The Food Price Report 2019 suggests that vegetable prices will go up by as much as six per cent next year. That’s significant because, unlike meat or fish, fewer alternatives exist when it comes to replacing vegetables.
According to the report, recently released by Dalhousie University and the University of Guelph, El Nino will be to blame, since Canada imports a great quantity of vegetables from regions prone to drought during El Nino periods, including the western United States and northern Mexico. And 2019 will be an El Nino year.
The six per cent increase is in addition to the 4.8 per cent hike in vegetable prices in 2018.
Given that we could experience a second consecutive year of significant price increases, many wonder whether eating local produce is a better option.
Global supply chains have allowed us to become more efficient and given consumers more choices and a broader selection of affordable food products. But eating local has its advantages, too.
The environmental case for eating local is almost undisputed. You can significantly reduce your carbon footprint just by increasing your locally-grown food consumption.
And local foods prices are consistently priced, if generally higher. Price is much less volatile when short-circuit distribution systems are involved. The number of intermediaries is limited compared to global food chains, which are exposed to environmental fluctuations and differing economic conditions, which can all lead to greater cost variations.
Extensive, large-scale networks always give markets what they need at the right time, at the right place, at a decent price, and with an acceptable level of quality – until something goes terribly wrong. A single failure can lead to huge disruptions affecting many people.
A case in point is the romaine lettuce disaster in November. Grown in California and Arizona, fresh lettuce is delivered to Canadians at a decent price. But with the recent E.coli outbreak in romaine lettuce, not only did people get sick, but the prices of leafy greens in Canada skyrocketed.
The Canadian Food Inspection Agency prevented romaine lettuce from entering Canada. When that happens, importers must procure similar products elsewhere, likely at higher cost, to meet consumer expectations. Consumers want their leafy greens, even in winter, no matter what.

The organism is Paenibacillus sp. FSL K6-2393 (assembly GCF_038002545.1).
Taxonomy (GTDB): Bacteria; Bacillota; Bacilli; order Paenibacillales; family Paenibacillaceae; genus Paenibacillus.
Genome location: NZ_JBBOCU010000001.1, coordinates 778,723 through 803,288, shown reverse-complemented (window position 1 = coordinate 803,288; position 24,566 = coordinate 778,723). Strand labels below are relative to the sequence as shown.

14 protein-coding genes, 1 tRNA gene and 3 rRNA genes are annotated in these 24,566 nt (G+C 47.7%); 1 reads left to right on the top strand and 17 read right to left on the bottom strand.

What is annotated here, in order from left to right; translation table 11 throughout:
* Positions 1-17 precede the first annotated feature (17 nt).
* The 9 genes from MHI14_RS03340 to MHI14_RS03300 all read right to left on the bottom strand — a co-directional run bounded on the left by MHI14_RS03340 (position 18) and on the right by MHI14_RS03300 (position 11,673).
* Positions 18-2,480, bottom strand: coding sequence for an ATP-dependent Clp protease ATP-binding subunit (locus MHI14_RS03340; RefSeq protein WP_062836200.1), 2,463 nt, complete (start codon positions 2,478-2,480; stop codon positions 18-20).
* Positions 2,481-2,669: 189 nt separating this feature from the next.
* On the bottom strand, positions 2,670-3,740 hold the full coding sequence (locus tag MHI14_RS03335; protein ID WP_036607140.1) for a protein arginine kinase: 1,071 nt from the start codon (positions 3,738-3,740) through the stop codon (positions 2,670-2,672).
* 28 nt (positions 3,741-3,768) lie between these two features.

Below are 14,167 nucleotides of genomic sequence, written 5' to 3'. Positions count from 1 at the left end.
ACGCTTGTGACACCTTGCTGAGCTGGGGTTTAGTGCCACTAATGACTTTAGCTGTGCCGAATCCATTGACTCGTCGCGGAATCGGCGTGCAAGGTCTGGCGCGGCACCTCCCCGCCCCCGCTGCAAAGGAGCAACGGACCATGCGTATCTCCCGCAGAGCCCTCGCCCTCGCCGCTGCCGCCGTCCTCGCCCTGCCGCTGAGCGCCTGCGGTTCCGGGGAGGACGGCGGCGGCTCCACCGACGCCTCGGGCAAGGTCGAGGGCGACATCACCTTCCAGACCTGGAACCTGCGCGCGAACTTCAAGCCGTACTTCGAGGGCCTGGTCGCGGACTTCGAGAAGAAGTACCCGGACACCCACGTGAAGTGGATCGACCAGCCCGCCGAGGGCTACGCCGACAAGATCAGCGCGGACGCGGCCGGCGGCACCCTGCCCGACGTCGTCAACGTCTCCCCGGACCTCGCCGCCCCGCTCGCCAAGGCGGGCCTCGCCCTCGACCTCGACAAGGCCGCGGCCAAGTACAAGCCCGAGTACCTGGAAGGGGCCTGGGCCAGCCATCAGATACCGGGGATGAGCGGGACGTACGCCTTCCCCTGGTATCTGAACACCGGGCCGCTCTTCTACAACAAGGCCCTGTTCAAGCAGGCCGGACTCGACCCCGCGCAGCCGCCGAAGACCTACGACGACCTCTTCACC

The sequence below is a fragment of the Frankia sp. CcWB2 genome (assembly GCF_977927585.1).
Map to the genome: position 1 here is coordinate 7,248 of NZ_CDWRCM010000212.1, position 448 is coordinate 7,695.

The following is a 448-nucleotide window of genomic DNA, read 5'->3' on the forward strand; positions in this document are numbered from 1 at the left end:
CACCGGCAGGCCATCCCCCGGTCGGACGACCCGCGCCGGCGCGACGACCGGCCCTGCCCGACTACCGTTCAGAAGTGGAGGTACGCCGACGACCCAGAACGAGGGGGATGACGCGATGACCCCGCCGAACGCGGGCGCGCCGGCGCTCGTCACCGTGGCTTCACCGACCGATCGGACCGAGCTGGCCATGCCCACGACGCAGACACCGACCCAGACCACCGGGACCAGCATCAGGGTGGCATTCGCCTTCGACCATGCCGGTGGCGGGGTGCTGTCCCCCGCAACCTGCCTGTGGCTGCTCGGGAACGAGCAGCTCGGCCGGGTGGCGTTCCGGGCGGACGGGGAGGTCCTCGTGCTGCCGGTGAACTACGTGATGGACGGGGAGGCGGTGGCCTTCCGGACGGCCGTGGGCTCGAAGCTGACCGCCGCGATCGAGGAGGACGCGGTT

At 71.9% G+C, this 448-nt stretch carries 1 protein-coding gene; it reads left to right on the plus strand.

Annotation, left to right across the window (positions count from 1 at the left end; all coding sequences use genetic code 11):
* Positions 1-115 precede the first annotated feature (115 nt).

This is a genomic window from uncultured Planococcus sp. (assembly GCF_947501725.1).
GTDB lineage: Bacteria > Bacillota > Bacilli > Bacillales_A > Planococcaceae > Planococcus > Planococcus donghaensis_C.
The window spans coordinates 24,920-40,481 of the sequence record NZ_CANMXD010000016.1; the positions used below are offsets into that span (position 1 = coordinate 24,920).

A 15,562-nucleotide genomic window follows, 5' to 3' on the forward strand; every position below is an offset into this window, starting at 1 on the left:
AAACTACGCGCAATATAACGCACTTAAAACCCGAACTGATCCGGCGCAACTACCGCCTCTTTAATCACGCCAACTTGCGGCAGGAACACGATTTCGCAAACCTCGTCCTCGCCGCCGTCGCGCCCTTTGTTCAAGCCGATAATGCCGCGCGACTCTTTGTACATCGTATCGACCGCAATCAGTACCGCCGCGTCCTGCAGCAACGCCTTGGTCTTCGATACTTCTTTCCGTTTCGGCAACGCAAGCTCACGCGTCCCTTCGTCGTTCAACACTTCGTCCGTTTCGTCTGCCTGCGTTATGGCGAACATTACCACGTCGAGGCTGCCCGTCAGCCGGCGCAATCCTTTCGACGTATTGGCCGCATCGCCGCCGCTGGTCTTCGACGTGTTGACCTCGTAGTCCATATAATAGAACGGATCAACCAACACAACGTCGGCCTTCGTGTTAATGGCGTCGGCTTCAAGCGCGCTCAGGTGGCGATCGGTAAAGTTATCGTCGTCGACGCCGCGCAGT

Eventually, the situation will go back to normal and most will forget about the romaine lettuce crisis. That’s the nature of market failures. Systems adapt and improve over time.
But many people in the marketplace envy the stability and sustainability of local food systems. Unlike global supply chain systems, transparency is a non-issue since most producers know each other.
Buying locally-grown vegetables can also give some peace of mind to shoppers. You’ll likely pay more but the prices are mostly predictable. Simplicity has its virtues but it also comes at a cost. Local foods typically cost 20 to 40 per cent more than the cheapest imported varieties available in the same marketplace.
Research shows that city dwellers are more likely to favour locally-grown or manufactured food products, for the simple fact that agriculture is often a distant concept to them. Many Canadians have never been to a farm. Buying local is the one way to feel a real connection with agriculture and farmers.
There’s also more wealth in cities than rural communities. So although price is still a consideration for urban dwellers, it’s more important to less wealthy consumers in rural areas.
That’s where global supply chains come in.
Given that Canadians have access to the fifth most affordable food basket in the world, relative to household income, global supply chains appear to be serving them well.
And getting our vegetable fix from all over the world isn’t such a bad idea. Our nordic climate doesn’t give us many options. But global supply chains come with their fair share of risks, which in turn generate price volatility.
At the same time, buying local produce can be critical to our agri-food economy. In many parts of the country, local vegetable production is a priority, through vertical farms, greenhouses using novel technologies and other initiatives.
Access to more locally-grown vegetables, while striking a balance between local and global, will be key.
But price hikes affecting vegetables are a challenge for many, especially those with limited means. That means visiting the freezer aisle may not be a bad idea. It may not taste the same as fresh, but you’ll get the same nutritional value from frozen veggies.
Amidst all this, there is one piece of good news: the Food Price Report 2019 authors suggest that the cost of meat and fish products will drop next year by up to three per cent. This is a first decline in fish and meat prices in the study’s nine-year history.
So meat lovers can do a happy dance around the barbecue next summer. Just don’t forget your veggies.
Sylvain Charlebois is scientific director of the Canadian Agrifood Foresight Institute, a professor in food distribution and policy at Dalhousie University, and a senior fellow with the Atlantic Institute for Market Studies.
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